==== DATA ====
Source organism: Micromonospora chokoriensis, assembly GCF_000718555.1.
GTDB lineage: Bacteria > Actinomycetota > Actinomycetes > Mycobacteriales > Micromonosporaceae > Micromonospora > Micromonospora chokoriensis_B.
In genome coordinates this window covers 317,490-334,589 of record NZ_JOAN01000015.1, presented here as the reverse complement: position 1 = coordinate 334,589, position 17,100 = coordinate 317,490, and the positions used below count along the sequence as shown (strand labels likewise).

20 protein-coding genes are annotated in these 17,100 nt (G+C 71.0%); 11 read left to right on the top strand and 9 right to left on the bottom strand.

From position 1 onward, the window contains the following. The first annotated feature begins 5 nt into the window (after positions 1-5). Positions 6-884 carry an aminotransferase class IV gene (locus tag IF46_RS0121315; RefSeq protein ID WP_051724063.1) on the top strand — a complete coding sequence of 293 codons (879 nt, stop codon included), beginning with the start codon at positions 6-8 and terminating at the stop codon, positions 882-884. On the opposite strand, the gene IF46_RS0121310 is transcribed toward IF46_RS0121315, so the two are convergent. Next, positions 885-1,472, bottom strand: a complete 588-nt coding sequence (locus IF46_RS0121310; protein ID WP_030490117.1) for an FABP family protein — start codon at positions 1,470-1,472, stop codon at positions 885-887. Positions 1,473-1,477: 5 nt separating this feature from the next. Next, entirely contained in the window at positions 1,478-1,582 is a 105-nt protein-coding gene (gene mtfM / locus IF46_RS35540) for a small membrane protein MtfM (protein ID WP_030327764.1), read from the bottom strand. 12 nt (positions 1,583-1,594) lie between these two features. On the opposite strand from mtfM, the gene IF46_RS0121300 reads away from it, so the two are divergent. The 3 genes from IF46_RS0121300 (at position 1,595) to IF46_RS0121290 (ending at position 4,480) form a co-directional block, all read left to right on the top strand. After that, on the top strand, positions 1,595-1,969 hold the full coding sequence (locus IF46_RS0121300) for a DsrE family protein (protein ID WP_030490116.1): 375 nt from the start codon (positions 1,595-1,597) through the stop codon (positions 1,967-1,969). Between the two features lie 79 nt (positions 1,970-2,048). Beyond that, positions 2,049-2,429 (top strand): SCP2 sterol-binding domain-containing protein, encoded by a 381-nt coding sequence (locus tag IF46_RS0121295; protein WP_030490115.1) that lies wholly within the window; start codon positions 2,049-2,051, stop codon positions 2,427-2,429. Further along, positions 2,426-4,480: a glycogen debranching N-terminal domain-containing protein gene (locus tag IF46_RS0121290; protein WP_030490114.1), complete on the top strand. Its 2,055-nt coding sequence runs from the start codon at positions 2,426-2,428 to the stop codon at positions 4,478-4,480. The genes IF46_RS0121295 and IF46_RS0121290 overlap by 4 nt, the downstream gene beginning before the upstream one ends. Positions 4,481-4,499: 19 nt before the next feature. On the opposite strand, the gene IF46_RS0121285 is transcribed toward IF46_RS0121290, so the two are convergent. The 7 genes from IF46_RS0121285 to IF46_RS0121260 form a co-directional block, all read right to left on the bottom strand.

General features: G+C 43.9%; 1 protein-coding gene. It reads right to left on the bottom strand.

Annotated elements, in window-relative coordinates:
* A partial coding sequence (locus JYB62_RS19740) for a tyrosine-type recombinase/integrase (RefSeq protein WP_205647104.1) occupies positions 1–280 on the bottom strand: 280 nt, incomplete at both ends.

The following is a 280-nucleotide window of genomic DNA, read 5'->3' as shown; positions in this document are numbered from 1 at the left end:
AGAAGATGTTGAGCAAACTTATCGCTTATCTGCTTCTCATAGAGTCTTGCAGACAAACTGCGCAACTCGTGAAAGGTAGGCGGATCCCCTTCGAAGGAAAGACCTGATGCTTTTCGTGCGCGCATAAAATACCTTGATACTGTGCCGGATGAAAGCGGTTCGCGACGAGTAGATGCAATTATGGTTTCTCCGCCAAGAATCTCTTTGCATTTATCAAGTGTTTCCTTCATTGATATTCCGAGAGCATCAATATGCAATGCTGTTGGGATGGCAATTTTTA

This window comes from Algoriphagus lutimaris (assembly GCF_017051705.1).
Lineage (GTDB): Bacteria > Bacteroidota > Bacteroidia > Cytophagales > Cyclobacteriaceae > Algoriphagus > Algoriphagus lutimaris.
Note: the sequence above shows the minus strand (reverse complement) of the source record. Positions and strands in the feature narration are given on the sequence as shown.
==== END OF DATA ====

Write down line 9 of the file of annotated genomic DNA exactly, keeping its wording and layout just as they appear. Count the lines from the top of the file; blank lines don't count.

The following is a 280-nucleotide window of genomic DNA, read 5'->3' as shown; positions in this document are numbered from 1 at the left end: